Many women undergo medical procedures for various reasons. This includes operations involving breasts, which can be a stressful experience. In the recent past, there have been complaints of pain following some of these procedures.
Because of this, there here has been a recent study done on whether women suffer from severe pain after undergoing various breast procedures, including those for breast cancer. According to the study, if a woman already suffers from other aches and pains such as arthritis, lower back pain or migraines, they are up to three times as likely to suffer from severe pain post-surgery. These women also claimed that movement caused more pain then when at rest.
Another aspect of this is psychological state. If a patient had more confidence that there would be little to no pain after the procedure, that person would be less likely to suffer from severe pain. This is an interesting find, since women tend to receive similar treatment pre and post operation in most circumstances.
The study mentioned above took place in Scotland, with 388 women participating. They filled out a detailed questionnaire before surgery and afterward. This questionnaire included past health issues, any current pain and what their feelings were about surgery. A week later, a follow up questionnaire took place, where the patients were asked if they had any pain, if so to what extent, and whether or not they had taken pain killers.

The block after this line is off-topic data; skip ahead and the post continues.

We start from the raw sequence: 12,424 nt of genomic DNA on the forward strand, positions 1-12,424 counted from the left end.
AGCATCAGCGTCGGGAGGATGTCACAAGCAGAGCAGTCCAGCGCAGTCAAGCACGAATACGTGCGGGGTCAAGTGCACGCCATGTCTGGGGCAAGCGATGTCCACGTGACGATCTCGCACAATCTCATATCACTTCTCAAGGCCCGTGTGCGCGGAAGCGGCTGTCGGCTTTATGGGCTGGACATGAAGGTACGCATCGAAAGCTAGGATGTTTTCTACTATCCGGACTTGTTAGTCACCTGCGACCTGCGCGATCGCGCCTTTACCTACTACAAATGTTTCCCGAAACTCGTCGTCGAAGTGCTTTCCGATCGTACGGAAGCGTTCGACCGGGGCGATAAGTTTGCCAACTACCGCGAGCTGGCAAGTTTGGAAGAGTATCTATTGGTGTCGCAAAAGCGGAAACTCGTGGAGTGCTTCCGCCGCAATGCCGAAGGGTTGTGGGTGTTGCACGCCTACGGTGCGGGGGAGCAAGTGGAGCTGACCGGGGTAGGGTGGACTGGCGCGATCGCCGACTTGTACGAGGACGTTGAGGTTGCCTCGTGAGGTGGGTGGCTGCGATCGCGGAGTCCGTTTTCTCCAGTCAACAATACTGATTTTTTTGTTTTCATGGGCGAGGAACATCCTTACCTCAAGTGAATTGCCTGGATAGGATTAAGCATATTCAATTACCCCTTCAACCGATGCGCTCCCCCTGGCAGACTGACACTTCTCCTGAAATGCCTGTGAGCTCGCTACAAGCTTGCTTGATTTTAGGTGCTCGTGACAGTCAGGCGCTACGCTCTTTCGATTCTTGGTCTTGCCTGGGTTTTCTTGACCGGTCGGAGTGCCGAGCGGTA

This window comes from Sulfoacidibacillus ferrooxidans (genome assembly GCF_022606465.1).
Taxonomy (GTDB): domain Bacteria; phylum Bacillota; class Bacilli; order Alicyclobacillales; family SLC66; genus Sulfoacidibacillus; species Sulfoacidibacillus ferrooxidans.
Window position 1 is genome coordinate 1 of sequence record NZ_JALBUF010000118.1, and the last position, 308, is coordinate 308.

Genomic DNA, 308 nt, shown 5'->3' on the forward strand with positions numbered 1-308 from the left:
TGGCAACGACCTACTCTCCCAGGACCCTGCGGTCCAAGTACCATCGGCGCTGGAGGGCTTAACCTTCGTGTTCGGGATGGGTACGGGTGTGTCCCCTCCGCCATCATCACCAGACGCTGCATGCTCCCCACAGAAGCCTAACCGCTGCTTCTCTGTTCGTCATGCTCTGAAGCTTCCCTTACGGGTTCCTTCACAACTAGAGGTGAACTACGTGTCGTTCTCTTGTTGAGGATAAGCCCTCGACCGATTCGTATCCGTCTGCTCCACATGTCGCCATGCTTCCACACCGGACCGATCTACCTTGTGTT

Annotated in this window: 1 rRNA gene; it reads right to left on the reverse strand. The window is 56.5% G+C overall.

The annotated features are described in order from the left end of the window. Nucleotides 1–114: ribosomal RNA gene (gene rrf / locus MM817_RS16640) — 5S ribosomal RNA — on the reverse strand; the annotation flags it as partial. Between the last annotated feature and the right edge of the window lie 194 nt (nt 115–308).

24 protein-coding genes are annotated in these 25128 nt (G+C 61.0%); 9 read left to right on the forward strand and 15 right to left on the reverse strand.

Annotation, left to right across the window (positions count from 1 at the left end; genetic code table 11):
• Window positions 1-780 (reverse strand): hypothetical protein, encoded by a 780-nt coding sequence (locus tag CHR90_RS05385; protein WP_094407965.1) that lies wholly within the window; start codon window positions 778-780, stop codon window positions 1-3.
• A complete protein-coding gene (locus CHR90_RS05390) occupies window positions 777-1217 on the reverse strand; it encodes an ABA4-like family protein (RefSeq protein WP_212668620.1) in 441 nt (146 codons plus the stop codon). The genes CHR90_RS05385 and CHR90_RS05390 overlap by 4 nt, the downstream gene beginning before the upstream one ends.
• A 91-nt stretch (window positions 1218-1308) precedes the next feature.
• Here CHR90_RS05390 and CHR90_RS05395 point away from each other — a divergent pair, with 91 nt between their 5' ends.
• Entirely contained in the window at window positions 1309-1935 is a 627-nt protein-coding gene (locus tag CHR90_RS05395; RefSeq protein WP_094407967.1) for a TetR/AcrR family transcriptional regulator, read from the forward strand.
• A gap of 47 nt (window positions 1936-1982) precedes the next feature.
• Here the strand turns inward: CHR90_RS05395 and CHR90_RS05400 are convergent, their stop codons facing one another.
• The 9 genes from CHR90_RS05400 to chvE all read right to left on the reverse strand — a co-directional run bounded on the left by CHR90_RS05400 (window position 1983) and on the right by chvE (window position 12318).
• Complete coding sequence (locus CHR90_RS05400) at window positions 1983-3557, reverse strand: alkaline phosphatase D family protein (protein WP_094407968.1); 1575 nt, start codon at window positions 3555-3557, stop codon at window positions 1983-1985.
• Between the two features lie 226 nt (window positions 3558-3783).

What this study has found is that it may be possible to determine beforehand whether a woman undergoing a breast operation will suffer from severe pain. This is important in many ways. First off, if it is likely the patient will suffer pain; the medical staff can act accordingly and give them either pain killers or offer treatment after the procedure.
Also, having severe pain can alter plans for the patient’s rehab. If they are suffering from intense pain, it may be likely that they will miss important post-op appointments with a physician. These sessions are very important, and patients can lose valuable information that can lead to complications. In many cases, there may need to be special exercises for patients after surgery, so if the pain is unbearable, they will be forced to miss doing those as well.
In the end, this study shows how knowing the medical background and her expectations before a surgery, precautions can be made to make her experience a positive one. The less time she has to spend recovering, the sooner she can get on with her life.
Dr. Simopoulos writes for drsimopoulos.com.